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Category Archives: Longevity Medicine

Books – Gundry MD

Most of us assume that aging means living with declining health, including prescription drugs, disease and chronic pain. So, while we may be living longer, were not living betterthats the paradox of aging.

Now, from Dr. Steven Gundry, author of the New York Times bestseller The Plant Paradox, comes a groundbreaking plan for living a long, healthy, and happy life: THE LONGEVITY PARADOX: How to Die Young at a Ripe Old Age

Working with thousands of patients, world-renowned heart surgeon and

cardiologist, Dr. Gundry has discovered that the diseases of aging

we most fear are not simply a function of age; rather, they are a byproduct of lifestyle choices over decades.

THE LONGEVITY PARADOX is the culmination of the results he has observed in patients, analysis of an enormous amount of recent research on the gut biome and his study of the worlds longest-lived communities.

In it liestrue secrets to the fountain of youth. To find out how it can help you to live your best, longest life, get your copy today!

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Longevity and Anti-Senescence Therapy Market Revolutionary Scope By 2028 EcoChunk – EcoChunk

Global Longevity and Anti-Senescence Therapy Market Size and Forecast 20212028

The Global Longevity and Anti-Senescence Therapy market is expected to reach around $800 million by 2026, with a projected CAGR of 13.9% during the forecast period.

The Longevity and Anti-Senescence Therapy report aims to analyze the market size, historic data, current data, and forecasts for various segments and countries for the forecast period. The study is performed using qualitative and quantitative analysis. The report is created by performing a deep analysis of micro and macro-economic factors that are influencing the market growth. The report includes key market trends, latest developments, product analysis, and contribution of end users to the market growth.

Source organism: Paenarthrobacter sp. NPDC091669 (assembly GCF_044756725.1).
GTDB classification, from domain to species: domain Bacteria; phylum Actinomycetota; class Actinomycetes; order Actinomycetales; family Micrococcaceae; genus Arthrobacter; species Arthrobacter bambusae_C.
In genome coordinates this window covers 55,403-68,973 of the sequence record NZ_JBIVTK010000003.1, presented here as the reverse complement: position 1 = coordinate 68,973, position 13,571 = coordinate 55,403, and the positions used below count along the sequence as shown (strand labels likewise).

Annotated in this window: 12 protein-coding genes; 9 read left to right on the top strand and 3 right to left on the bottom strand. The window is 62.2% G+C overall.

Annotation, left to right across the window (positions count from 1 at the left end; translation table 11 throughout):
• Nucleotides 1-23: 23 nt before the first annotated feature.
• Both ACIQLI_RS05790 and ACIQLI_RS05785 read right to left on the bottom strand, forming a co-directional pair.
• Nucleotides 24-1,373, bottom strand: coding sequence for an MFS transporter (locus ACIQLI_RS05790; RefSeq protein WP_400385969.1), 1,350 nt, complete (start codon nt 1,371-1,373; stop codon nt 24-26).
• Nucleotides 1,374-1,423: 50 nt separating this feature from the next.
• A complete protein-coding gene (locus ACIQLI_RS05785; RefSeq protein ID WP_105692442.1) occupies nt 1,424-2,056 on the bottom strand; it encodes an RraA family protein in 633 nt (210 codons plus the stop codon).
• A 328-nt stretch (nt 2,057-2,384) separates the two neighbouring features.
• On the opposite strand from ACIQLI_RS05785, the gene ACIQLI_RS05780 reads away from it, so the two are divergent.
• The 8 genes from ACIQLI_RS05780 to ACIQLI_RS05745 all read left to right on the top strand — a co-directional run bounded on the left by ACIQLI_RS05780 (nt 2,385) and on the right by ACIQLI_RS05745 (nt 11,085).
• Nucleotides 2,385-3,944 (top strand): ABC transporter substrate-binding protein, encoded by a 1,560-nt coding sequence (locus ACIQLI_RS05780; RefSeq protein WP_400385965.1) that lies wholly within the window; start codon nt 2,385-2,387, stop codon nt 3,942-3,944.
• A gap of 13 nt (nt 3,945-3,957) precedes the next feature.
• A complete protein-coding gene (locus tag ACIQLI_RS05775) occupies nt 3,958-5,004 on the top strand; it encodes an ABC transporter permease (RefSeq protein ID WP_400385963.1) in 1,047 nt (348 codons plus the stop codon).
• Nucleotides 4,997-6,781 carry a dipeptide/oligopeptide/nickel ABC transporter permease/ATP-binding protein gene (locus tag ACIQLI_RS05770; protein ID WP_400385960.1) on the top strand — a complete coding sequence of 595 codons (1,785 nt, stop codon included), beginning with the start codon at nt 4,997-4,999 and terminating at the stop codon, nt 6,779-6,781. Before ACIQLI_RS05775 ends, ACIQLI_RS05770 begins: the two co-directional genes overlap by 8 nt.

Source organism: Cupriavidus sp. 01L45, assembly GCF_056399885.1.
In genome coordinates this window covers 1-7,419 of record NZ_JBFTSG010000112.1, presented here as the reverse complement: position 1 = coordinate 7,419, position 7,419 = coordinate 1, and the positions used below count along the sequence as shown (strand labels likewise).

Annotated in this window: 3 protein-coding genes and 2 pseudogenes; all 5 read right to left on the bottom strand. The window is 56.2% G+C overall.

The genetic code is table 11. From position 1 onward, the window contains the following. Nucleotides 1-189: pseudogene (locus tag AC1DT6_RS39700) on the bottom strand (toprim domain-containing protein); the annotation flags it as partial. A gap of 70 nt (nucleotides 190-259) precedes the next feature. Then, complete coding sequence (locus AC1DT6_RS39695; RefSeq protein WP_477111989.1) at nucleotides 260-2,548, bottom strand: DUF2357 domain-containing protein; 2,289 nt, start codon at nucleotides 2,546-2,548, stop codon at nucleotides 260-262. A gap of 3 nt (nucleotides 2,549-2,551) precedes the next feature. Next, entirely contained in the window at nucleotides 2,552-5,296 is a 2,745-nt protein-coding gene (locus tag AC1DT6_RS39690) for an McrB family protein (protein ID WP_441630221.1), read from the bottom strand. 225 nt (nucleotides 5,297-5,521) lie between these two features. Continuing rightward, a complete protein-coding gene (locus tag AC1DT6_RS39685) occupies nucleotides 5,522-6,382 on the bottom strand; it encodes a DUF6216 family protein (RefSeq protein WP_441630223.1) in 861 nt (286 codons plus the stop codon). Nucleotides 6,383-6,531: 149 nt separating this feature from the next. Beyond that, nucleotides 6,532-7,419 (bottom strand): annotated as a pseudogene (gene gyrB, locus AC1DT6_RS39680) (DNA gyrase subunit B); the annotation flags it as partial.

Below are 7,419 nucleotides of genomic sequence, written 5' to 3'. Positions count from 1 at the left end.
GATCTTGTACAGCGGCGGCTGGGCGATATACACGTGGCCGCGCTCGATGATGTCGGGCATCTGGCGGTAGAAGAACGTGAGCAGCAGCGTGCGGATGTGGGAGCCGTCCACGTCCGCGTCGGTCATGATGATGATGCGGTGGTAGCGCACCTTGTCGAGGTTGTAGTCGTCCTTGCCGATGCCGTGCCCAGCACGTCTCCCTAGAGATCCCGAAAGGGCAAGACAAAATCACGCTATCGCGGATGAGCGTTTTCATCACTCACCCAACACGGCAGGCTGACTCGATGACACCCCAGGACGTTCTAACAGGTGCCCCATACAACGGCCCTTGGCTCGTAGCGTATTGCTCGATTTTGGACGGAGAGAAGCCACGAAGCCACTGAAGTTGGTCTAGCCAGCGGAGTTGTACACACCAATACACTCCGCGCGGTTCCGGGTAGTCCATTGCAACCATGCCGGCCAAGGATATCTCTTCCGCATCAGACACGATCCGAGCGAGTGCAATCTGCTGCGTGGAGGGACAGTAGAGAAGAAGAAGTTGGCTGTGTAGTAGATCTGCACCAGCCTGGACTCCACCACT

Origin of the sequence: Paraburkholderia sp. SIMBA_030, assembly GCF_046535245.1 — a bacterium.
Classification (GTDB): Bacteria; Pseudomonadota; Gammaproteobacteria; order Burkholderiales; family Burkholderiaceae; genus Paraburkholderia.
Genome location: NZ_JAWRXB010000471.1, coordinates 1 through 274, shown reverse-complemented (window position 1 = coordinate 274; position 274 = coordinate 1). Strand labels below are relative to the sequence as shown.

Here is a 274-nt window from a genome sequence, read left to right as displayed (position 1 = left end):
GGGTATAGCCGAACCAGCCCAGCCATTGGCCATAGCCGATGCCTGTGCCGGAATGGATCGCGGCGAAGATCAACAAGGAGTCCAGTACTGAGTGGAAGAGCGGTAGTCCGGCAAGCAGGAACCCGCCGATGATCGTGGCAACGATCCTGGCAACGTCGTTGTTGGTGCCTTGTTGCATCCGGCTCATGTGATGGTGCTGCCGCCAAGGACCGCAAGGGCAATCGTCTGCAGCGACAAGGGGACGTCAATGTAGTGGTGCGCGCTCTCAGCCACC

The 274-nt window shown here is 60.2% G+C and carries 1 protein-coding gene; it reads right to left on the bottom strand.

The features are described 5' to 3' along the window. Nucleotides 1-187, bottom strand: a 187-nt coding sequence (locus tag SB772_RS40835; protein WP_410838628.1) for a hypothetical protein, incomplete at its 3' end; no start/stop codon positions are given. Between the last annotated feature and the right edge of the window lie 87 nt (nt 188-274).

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The study includes detailed analysis of the key market drivers, restraints, opportunities, and challenges. It also includes information on the leading market players and strategies adopted by them in the recent years. The information includes in the report is supported by various analysis such as SWOT Analysis, Porters Analysis, Value Chain Analysis, and PESTEL Analysis. This provides a better understanding the current market size and competition on a regional and global level. The report also analyzes competitive market landscape for the Longevity and Anti-Senescence Therapy market.

The report includes information on different market segments, market structure, and future forecasts on regional basis including key information on key players in the Longevity and Anti-Senescence Therapy market. The regions studied are North America, Europe, Asia Pacific, Middle East and Africa, and South America. The study includes information on the products offered by the key players, recent developments and strategies adopted by them to hold the position. The information provided in the Longevity and Anti-Senescence Therapy market report is analyzed and verified by industry experts.

The study will include the overall analysis of the Longevity and Anti-Senescence Therapy Market and is segmented

By Therapy

By Application

Some of the leading players profiled in the report are

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Impact of COVID-19 on Longevity and Anti-Senescence Therapy Market